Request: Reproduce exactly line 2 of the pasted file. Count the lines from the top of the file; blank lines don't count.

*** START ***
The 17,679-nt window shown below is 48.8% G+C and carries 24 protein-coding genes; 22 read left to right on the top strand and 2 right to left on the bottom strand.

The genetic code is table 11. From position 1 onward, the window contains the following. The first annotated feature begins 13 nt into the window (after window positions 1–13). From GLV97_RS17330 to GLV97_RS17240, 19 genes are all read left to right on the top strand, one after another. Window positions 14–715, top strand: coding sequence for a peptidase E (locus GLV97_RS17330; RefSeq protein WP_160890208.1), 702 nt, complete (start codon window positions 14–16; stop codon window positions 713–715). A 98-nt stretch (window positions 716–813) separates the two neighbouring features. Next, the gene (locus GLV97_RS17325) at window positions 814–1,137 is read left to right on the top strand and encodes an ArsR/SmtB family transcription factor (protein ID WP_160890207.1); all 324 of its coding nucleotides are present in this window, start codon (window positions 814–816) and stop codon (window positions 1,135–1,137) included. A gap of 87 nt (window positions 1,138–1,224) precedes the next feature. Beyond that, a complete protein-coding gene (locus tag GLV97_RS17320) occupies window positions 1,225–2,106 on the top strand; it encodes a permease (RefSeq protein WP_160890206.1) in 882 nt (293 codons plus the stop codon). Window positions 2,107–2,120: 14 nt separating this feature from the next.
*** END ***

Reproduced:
The genetic code is table 11. From position 1 onward, the window contains the following. The first annotated feature begins 13 nt into the window (after window positions 1–13). From GLV97_RS17330 to GLV97_RS17240, 19 genes are all read left to right on the top strand, one after another. Window positions 14–715, top strand: coding sequence for a peptidase E (locus GLV97_RS17330; RefSeq protein WP_160890208.1), 702 nt, complete (start codon window positions 14–16; stop codon window positions 713–715). A 98-nt stretch (window positions 716–813) separates the two neighbouring features. Next, the gene (locus GLV97_RS17325) at window positions 814–1,137 is read left to right on the top strand and encodes an ArsR/SmtB family transcription factor (protein ID WP_160890207.1); all 324 of its coding nucleotides are present in this window, start codon (window positions 814–816) and stop codon (window positions 1,135–1,137) included. A gap of 87 nt (window positions 1,138–1,224) precedes the next feature. Beyond that, a complete protein-coding gene (locus tag GLV97_RS17320) occupies window positions 1,225–2,106 on the top strand; it encodes a permease (RefSeq protein WP_160890206.1) in 882 nt (293 codons plus the stop codon). Window positions 2,107–2,120: 14 nt separating this feature from the next.